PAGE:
The pattern began to take hold. On another soap opera, One Life to Live, previously focused on the ramifications of the sexual abuse by her father of the main character, Viki Lord (Erika Slezak), Todd Manning, a rapist, liar, and petty crook, usurped the stories of the women he was paired with. Luke, Todd, and Sonny were the first in a tidal wave on soap opera of what I like to call the reign of “The Contrite Thug,” constructed very much in the mold of the classical abuser. They went through cycles of abusive/criminal behavior followed by periods of self-disgust, high octane pleas for forgiveness, and never-to-be-kept promises to reform. Did anyone plan to romanticize abuse? No. It was the result of intrusive network officials. Damn the nature of the genre (of which they were and remain oblivious); they liked boys’ stories.
Soap opera has been slowly but relentlessly abandoned by the majority of the millions of women who used to avidly await each new episode, to see what nothing else on American television, at the time, would give them: her story, taken seriously. But despite the subsequent catastrophic drop in ratings, the networks have not re-evaluated. The dominion of The Contrite Thug continues. Yes, of course, the lowered ratings can be attributed to the fact that so many women are now working outside of the home, but technology has made it possible to see one’s favorite shows at any convenient time, and indications are that a very few women are taking advantage of that. It is also true that women are now being spotlighted now on night time TV, as had not been the case, but loyalty to the daytime soaps would have prompted old time aficienados to find ways to see their favorite shows, if there was anything left to draw them to do so. There is not.
I cannot prove without a doubt that the primary reason that only a paltry million viewers, at most, still watch the four remaining soaps is that Thugs have usurped them. But since that is the big change within the genre, it seems likely. Women notoriously are willing to watch stories about men to whom they play second fiddle, but the Contrite Thugs lack appeal for the majority of old school soap fans. Soap opera, once the bastion of morality, ethics, and rigorous consequences for bad behavior, as well as of women’s stories, have been polluted by crime, immorality, and unethical behavior by men who are consumed with the desire to assert their macho control. That desire poses major problems for an endless story, and soap writers have had to figure out ways to keep the continued criminality of the Contrite Thugs from landing them in jail, and therefore useless to the show. This has meant almost laughably inane “violence interuptus.” For a while, mob boss Sonny Corinthos, who has never served time for his crimes, was repeatedly shown pointing a gun at someone’s head and just before pulling the trigger renegging. “But if you ever do that again…….” Cue an eye roll. It has also resulted in the articulation of reprehensible excuses for double dealing and racketeering, even for murder, mostly by the women characters whose stories have been taken away, and a reprehensible lenience of judges toward men like Sonny.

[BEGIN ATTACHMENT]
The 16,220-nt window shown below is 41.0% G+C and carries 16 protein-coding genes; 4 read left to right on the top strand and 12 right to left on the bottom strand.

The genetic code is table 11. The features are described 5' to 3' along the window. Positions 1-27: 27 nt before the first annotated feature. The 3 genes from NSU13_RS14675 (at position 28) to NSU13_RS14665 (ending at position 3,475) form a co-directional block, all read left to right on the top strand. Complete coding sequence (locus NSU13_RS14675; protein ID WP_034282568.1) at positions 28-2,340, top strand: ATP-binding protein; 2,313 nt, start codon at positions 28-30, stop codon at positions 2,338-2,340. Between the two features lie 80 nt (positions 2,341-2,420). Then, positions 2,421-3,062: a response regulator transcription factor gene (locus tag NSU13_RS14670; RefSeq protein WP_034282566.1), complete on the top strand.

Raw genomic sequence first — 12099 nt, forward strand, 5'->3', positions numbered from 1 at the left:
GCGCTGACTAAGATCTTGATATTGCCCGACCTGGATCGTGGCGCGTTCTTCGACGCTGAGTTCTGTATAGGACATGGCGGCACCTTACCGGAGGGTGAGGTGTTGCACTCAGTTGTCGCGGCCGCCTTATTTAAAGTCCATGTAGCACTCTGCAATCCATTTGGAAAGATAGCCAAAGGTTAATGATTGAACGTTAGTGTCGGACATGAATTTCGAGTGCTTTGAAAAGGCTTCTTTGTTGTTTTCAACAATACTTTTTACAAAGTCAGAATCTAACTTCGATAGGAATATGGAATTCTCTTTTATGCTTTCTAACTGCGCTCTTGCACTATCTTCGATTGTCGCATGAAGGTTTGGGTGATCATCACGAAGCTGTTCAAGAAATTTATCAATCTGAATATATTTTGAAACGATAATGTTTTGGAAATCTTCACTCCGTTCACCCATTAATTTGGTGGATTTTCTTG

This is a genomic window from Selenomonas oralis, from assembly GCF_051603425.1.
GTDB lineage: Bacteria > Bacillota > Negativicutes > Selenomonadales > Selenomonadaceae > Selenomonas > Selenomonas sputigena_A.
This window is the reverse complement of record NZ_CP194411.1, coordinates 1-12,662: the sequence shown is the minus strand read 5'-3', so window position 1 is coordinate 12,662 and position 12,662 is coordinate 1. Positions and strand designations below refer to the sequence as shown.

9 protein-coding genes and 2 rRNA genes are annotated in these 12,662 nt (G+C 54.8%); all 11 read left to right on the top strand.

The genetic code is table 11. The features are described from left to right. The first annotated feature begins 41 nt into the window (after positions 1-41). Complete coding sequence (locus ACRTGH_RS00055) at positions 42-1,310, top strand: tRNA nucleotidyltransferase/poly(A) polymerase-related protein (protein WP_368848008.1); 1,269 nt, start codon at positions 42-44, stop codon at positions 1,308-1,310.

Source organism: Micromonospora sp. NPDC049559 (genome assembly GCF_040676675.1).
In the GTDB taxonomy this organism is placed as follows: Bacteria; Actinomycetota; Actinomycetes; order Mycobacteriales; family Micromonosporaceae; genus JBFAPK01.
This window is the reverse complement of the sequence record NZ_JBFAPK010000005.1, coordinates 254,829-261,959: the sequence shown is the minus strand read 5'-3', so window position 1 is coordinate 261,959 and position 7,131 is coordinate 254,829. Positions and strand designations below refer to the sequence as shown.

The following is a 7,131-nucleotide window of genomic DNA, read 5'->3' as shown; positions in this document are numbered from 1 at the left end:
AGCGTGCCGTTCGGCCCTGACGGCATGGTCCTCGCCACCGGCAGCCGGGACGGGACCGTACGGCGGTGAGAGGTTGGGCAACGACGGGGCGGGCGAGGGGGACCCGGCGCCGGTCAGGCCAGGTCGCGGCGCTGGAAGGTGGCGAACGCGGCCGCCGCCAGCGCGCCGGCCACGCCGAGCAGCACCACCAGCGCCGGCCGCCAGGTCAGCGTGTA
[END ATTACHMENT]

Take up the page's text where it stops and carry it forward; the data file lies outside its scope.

Thank God, that this is television and not real life. Imagine what America would be like if in reality known crooks and abusers were put into power positions while constantly being forgiven their crimes under the adoring eyes of indulgent, marginalized women, despite the obvious fact that their endless reprieves from the consequences of their actions are mere prologues to worse lawlessness.
Martha P. Nochimson’s 26 year career as a University Professor of film and literature is only part of her story. In addition to the pleasure she has taken at being in the classroom at Mercy College and the Tisch School of the Arts at New York University, she has worked as an editor for Cineaste magazine, written for American television, and has had the privilege of being in long running conversations with both David Lynch (25 years and counting) and David Chase (ten years and counting). She has published six books and is about to start work on Inner Tube: Television Beyond Formula for the University of Texas Press.